SANFORD, Fla. — SANFORD, Fla. (AP) — A Florida judge on Tuesday threw out about a third of the more than 150 charges against a Jacksonville attorney accused of using a veterans group as a front for a $300 million gambling operation.
Judge Kenneth Lester tossed out more than 50 money laundering charges against Kelly Mathis. A jury will still decide whether he is guilty of more than 100 other charges of racketeering, running a lottery and possessing slot machines related to Allied Veterans of the World.
"If you shoot me with 103 bullets versus 156, 103 are still going to kill me," Mathis said after Tuesday's hearing. "I didn't do anything wrong. We're going to continue to fight these charges."
Prosecutors refused to comment on the judge's ruling.
Prosecutors alleged Mathis helped build up the network of casinos by claiming they were businesses where customers could buy Internet time, when in reality most customers played slot machine games on computers and didn't use the Internet. They said veterans received very little of the money generated from the Internet cafes.
On Tuesday, prosecutor April Acharekar told the judge that jurors should be given the chance to decide if Mathis committed any crimes.
"He was certainly in control of some aspects of the organization," Acharekar said.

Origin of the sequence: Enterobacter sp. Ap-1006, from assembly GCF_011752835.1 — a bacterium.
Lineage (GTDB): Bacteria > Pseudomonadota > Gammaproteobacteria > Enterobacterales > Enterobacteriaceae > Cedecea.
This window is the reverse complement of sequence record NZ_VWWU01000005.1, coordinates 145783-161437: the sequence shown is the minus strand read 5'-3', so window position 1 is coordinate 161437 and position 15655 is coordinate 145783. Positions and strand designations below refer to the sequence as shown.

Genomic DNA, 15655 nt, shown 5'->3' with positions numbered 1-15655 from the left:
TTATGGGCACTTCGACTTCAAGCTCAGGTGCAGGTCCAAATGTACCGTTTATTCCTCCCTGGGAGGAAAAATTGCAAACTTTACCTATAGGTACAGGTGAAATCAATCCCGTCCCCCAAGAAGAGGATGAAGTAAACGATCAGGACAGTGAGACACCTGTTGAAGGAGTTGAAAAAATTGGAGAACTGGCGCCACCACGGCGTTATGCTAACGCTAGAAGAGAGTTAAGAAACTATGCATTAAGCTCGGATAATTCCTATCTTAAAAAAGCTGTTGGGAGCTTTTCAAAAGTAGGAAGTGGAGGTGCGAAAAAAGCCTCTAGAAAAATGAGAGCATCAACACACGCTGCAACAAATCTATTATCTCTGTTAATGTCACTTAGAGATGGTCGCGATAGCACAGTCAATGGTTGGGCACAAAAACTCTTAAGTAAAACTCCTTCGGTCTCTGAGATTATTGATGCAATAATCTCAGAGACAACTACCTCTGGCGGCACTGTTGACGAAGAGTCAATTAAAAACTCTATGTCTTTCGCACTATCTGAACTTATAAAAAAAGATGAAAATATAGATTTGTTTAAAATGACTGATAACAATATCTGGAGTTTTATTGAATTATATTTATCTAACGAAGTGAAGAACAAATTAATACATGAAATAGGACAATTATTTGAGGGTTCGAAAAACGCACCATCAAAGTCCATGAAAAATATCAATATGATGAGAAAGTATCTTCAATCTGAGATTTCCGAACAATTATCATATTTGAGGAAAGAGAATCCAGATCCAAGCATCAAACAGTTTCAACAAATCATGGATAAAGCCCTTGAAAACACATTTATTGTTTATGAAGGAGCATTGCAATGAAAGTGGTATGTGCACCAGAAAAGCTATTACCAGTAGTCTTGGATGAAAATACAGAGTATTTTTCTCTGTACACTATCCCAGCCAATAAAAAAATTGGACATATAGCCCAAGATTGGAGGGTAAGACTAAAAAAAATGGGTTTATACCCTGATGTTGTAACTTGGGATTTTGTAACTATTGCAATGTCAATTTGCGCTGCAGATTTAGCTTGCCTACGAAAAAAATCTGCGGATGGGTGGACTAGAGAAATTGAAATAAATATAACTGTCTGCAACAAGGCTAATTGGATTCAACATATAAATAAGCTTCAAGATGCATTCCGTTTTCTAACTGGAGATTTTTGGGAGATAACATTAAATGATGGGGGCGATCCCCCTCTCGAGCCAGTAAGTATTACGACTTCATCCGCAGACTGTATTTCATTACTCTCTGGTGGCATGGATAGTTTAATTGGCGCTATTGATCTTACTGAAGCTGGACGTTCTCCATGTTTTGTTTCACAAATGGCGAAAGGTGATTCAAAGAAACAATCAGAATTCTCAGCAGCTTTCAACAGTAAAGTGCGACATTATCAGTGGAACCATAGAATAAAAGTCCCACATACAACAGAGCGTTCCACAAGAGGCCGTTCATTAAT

But defense attorneys say Mathis only provided legal advice to Allied Veterans and did nothing wrong. They say Mathis never controlled, owned or managed any of the dozens of Allied Veterans Internet cafes in Florida. Even if he did, the centers were offering sweepstakes, not gambling, the defense attorneys said.
"He offered legal analysis, and the client could do what he wanted to do," said defense attorney Mitch Stone.
The arrest of Mathis and 56 other people in March prompted the Florida Legislature to ban Internet cafes and led to the resignation of former Lt. Gov. Jennifer Carroll, who had worked as a consultant for Allied Veterans. She has denied wrongdoing and wasn't charged.
Defense attorneys' request to dismiss the charges came a day after prosecutors rested their case. Jurors were given Tuesday off as attorneys argued on the motion to dismiss. They return to court on Wednesday when Mathis' defense attorneys begin presenting their case.
The prosecution rested Monday without calling some of Mathis' key co-defendants who had reached deals with prosecutors: former Allied Veterans of the World leaders Johnny Duncan and Jerry Bass, as well as Chase Burns, who operated a company that made software for computers at the dozens of Allied Veterans centers around Florida.
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